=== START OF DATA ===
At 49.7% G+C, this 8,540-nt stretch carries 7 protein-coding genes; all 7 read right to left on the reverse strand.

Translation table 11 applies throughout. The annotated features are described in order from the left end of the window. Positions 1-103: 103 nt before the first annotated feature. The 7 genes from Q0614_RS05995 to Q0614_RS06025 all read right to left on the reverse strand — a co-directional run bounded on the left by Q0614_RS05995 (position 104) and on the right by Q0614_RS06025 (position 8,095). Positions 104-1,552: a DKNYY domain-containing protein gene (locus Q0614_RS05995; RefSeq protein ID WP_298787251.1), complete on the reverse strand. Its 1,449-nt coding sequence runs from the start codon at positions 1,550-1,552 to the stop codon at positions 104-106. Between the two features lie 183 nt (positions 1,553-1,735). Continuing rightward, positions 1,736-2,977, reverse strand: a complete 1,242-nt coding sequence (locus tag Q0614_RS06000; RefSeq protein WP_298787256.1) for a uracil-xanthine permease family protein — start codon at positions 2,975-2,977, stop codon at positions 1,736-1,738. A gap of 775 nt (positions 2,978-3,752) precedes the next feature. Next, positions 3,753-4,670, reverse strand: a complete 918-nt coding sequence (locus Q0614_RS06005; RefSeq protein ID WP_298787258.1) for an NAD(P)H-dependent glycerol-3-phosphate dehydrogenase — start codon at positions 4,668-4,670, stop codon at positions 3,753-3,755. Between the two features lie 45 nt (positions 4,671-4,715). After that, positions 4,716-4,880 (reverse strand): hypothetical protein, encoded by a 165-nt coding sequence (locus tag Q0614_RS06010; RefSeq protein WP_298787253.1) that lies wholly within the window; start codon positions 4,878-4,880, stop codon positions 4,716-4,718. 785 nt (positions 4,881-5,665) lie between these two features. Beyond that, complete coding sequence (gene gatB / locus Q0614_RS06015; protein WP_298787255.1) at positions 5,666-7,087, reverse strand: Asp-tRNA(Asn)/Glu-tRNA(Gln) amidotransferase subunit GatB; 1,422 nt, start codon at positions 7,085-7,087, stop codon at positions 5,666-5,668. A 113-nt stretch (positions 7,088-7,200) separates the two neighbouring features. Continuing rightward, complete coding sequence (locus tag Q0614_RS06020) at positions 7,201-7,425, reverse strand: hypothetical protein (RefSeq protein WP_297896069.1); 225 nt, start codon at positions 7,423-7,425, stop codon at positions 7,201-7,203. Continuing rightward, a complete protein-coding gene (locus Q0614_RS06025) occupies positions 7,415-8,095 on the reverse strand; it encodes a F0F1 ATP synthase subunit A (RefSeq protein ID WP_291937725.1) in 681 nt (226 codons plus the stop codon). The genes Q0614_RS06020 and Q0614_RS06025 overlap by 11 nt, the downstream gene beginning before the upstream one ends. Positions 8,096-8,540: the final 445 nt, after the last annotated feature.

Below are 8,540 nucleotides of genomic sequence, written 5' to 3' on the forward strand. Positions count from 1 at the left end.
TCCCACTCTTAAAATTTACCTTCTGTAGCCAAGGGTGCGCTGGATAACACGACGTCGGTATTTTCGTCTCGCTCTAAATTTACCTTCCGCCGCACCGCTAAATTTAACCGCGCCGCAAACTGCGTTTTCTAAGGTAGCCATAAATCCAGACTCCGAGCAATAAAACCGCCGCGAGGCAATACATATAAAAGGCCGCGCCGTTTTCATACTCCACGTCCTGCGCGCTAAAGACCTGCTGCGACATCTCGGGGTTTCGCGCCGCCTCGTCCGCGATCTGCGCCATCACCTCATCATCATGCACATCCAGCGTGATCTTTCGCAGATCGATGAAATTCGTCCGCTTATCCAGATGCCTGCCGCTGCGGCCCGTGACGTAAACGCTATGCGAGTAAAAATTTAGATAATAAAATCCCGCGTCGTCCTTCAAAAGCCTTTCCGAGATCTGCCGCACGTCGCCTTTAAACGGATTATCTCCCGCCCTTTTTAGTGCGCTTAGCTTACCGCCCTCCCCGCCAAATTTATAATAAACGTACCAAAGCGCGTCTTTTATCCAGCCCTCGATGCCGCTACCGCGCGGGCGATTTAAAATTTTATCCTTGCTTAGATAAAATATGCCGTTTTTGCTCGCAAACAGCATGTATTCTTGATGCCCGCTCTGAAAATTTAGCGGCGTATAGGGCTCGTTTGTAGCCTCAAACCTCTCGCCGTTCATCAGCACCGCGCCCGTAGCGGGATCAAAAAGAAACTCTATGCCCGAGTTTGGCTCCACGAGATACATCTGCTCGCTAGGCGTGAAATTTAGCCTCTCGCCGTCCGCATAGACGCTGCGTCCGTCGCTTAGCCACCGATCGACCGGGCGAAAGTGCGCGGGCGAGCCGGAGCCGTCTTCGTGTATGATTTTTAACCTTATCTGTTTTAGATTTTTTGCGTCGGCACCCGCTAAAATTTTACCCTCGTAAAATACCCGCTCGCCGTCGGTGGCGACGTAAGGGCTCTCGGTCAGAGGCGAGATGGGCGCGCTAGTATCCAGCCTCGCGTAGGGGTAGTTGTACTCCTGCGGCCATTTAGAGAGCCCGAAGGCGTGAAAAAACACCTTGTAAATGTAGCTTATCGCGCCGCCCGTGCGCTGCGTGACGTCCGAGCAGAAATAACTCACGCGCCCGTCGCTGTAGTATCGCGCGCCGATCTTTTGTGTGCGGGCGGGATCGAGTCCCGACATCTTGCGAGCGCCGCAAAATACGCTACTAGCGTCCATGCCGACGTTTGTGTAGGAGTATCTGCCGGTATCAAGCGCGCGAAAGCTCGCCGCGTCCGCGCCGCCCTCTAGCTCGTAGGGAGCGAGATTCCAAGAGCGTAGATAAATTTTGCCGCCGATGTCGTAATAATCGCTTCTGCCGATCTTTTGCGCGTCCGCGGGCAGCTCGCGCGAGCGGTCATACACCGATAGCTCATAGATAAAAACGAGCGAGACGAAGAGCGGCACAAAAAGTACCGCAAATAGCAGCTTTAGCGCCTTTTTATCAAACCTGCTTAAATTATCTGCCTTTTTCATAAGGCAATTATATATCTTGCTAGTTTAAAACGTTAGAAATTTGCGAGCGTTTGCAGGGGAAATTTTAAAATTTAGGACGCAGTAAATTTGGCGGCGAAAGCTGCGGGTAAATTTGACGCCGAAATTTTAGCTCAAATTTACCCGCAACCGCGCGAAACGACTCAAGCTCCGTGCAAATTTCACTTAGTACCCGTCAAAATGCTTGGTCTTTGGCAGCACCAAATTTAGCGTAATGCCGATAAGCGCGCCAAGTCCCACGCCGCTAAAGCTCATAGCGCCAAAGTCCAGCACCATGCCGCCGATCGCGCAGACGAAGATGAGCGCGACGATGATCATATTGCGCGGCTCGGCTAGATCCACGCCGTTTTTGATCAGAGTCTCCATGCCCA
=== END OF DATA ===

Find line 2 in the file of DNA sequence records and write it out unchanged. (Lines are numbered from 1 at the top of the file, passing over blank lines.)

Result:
Translation table 11 applies throughout. The annotated features are described in order from the left end of the window. Positions 1-103: 103 nt before the first annotated feature. The 7 genes from Q0614_RS05995 to Q0614_RS06025 all read right to left on the reverse strand — a co-directional run bounded on the left by Q0614_RS05995 (position 104) and on the right by Q0614_RS06025 (position 8,095). Positions 104-1,552: a DKNYY domain-containing protein gene (locus Q0614_RS05995; RefSeq protein ID WP_298787251.1), complete on the reverse strand. Its 1,449-nt coding sequence runs from the start codon at positions 1,550-1,552 to the stop codon at positions 104-106. Between the two features lie 183 nt (positions 1,553-1,735). Continuing rightward, positions 1,736-2,977, reverse strand: a complete 1,242-nt coding sequence (locus tag Q0614_RS06000; RefSeq protein WP_298787256.1) for a uracil-xanthine permease family protein — start codon at positions 2,975-2,977, stop codon at positions 1,736-1,738. A gap of 775 nt (positions 2,978-3,752) precedes the next feature. Next, positions 3,753-4,670, reverse strand: a complete 918-nt coding sequence (locus Q0614_RS06005; RefSeq protein ID WP_298787258.1) for an NAD(P)H-dependent glycerol-3-phosphate dehydrogenase — start codon at positions 4,668-4,670, stop codon at positions 3,753-3,755. Between the two features lie 45 nt (positions 4,671-4,715). After that, positions 4,716-4,880 (reverse strand): hypothetical protein, encoded by a 165-nt coding sequence (locus tag Q0614_RS06010; RefSeq protein WP_298787253.1) that lies wholly within the window; start codon positions 4,878-4,880, stop codon positions 4,716-4,718. 785 nt (positions 4,881-5,665) lie between these two features. Beyond that, complete coding sequence (gene gatB / locus Q0614_RS06015; protein WP_298787255.1) at positions 5,666-7,087, reverse strand: Asp-tRNA(Asn)/Glu-tRNA(Gln) amidotransferase subunit GatB; 1,422 nt, start codon at positions 7,085-7,087, stop codon at positions 5,666-5,668. A 113-nt stretch (positions 7,088-7,200) separates the two neighbouring features. Continuing rightward, complete coding sequence (locus tag Q0614_RS06020) at positions 7,201-7,425, reverse strand: hypothetical protein (RefSeq protein WP_297896069.1); 225 nt, start codon at positions 7,423-7,425, stop codon at positions 7,201-7,203. Continuing rightward, a complete protein-coding gene (locus Q0614_RS06025) occupies positions 7,415-8,095 on the reverse strand; it encodes a F0F1 ATP synthase subunit A (RefSeq protein ID WP_291937725.1) in 681 nt (226 codons plus the stop codon). The genes Q0614_RS06020 and Q0614_RS06025 overlap by 11 nt, the downstream gene beginning before the upstream one ends. Positions 8,096-8,540: the final 445 nt, after the last annotated feature.